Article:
Checklist for self-contained breathing apparatus (SCBA)
- Inspect the SCBA unit before each use. Test and clean after each use.
- Inspect the equipment designated for "emergency use" at least monthly and after each use.
- Follow the manufacturer's instructions and CSA Standard Z94.4-11 (R2016) for care and maintenance.
- Permit only trained, manufacturer-certified personnel to maintain SCBA.
- Do not mix parts from different manufacturers.
- Maintain a complete record for each SCBA facepiece and cylinder.
- Disconnect the facepiece from the breathing apparatus. Wash alone in warm (49-60 ºC or 120-140 ºF) soapy water using a mild dish detergent.
- Rinse the water through the facepiece by placing the palm of the hand over the breathing tube connector on the exhalation-valve body.
- Remove excess water with a paper towel or lint-free cloth.
- Allow to air dry.
- Sanitize according to the manufacturer's instructions.
- Check for tears or cracks in the rubber.
- Check head strap for deterioration.
- Examine lenses for cracks, excessive scratching or other deformities.
- Check rings and clamps securing the lens for bends or bulges in the metal.
- Check the exhalation valve to ensure that it is properly located and that the valve cover is in place.
- Test the exhalation valve. Block the air intake opening and exhale gently. If the exhalation valve is not working properly, a heavy blow-by will be felt at the temples. Inhale and a partial vacuum will be formed.
- Do not mix demand and pressure-demand facepieces and regulators.
- Check the regulator, breathing-tube threads, pressure gauge, and bypass and mainline valves for impact damage.
- Store with the cylinder valve completely closed.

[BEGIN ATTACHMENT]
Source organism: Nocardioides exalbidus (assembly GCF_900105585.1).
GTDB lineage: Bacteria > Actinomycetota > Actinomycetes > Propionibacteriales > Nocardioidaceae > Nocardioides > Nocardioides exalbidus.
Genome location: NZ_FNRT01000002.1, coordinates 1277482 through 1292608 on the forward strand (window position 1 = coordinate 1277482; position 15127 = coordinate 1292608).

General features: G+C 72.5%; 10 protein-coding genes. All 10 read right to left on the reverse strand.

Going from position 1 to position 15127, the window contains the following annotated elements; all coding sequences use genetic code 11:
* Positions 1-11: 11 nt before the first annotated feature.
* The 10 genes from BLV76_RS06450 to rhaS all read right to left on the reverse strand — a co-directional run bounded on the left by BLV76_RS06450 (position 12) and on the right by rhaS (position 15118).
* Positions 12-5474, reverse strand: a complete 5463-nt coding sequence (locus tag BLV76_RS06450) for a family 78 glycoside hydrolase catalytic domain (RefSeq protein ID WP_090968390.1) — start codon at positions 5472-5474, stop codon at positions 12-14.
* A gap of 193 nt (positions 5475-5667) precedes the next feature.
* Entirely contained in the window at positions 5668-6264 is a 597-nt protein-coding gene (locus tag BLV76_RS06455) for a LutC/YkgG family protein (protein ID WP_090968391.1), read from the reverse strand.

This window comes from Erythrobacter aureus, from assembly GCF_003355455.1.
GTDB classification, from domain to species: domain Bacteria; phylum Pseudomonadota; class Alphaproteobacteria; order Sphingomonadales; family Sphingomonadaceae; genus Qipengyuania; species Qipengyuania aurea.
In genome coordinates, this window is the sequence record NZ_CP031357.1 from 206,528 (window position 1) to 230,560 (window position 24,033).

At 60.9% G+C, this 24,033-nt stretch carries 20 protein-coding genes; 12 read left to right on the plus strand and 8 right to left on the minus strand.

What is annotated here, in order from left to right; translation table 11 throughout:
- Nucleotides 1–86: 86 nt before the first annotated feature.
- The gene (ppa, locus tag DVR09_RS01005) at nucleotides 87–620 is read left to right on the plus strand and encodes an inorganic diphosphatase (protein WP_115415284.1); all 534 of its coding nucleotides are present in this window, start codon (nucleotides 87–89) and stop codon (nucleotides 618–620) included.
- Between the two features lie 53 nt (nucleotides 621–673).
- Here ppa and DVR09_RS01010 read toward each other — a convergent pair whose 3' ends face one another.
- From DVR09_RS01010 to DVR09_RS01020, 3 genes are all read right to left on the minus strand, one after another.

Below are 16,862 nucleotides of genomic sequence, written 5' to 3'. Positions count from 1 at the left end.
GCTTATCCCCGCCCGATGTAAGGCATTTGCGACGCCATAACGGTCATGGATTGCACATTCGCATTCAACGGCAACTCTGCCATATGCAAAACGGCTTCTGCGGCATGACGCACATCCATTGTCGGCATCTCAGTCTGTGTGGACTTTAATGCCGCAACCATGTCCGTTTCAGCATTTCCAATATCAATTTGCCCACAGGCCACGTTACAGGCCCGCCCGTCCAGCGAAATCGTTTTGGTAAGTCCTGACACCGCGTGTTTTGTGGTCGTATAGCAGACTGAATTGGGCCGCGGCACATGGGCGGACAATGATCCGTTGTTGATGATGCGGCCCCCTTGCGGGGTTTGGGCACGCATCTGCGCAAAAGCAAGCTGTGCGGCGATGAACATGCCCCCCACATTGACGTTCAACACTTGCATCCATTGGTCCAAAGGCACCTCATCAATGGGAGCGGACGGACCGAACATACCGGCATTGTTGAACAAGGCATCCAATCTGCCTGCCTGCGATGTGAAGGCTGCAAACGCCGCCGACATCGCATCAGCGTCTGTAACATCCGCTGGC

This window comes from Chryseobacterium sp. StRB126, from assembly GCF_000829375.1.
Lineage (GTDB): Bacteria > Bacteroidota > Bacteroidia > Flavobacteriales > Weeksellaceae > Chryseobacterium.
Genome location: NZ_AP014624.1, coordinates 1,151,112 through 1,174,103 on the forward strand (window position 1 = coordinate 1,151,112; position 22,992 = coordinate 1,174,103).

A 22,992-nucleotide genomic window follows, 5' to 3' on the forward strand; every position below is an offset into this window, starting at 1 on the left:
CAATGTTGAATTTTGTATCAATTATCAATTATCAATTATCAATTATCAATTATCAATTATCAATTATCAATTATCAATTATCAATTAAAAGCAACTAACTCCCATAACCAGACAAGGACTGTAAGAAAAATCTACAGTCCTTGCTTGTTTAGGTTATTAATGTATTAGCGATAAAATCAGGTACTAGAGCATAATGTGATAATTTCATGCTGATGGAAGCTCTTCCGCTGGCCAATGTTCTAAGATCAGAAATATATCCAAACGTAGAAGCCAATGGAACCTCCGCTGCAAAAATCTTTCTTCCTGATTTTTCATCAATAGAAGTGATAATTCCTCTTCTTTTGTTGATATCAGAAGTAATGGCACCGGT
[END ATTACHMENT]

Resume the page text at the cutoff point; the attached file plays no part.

- Bleed off air remaining in the regulator after each use, following manufacturer's instructions.
- Stretch the breathing tube and check for cracks, tears and punctures.
- Check gaskets.
- Check clamps and rings to ensure that they are tight, properly located, not dented and not excessively corroded.
- Wash the breathing tube separately and allow to air dry. If it is permanently attached to the facepiece, allow the breathing tube to dry for several days before using.
- Check the hose for cuts, bubbles and abrasions.
- Check the fitting between the high-pressure hose and the regulator for damage.
- Check the audible alarm for damage.
- Clean bells or whistles.
- Ensure that the alarm is working. If the alarm does not go off when the pressure reaches 20-25% of service time, the unit is defective. Remove the unit from service.
- Inspect the straps of the backpack for excessive wear, broken stitching, and damaged or missing hardware.
- Ensure cylinders are hydrostatically tested as set out in CSA Standard Z94.4-11 (R2016), Selection, Use and Care of Respirators.
- Inspect for cuts or gouges that can cause the unraveling of the composite fibers of the cylinder overwrap.
- Check unwrapped cylinders for impact damage.
- Check for evidence of exposure to heat. Look for discoloured paint or melted gauge lenses.
- Ensure air meets air quality set out in CSA Standard Z180.1-13, Compressed Breathing Air and Systems.
Cleaning the rest of the unit
- Remove backpack, cylinder and regulator assembly.
- Clean with water, or soapy water.
- Wipe the regulator, high-pressure hose, audible alarm, air cylinder, backpack and harness with a damp cloth.
- Dry with a cloth.
Contact the governmental occupational health and safety agencies in your jurisdiction to find out additional information on regulatory requirements for respiratory protection.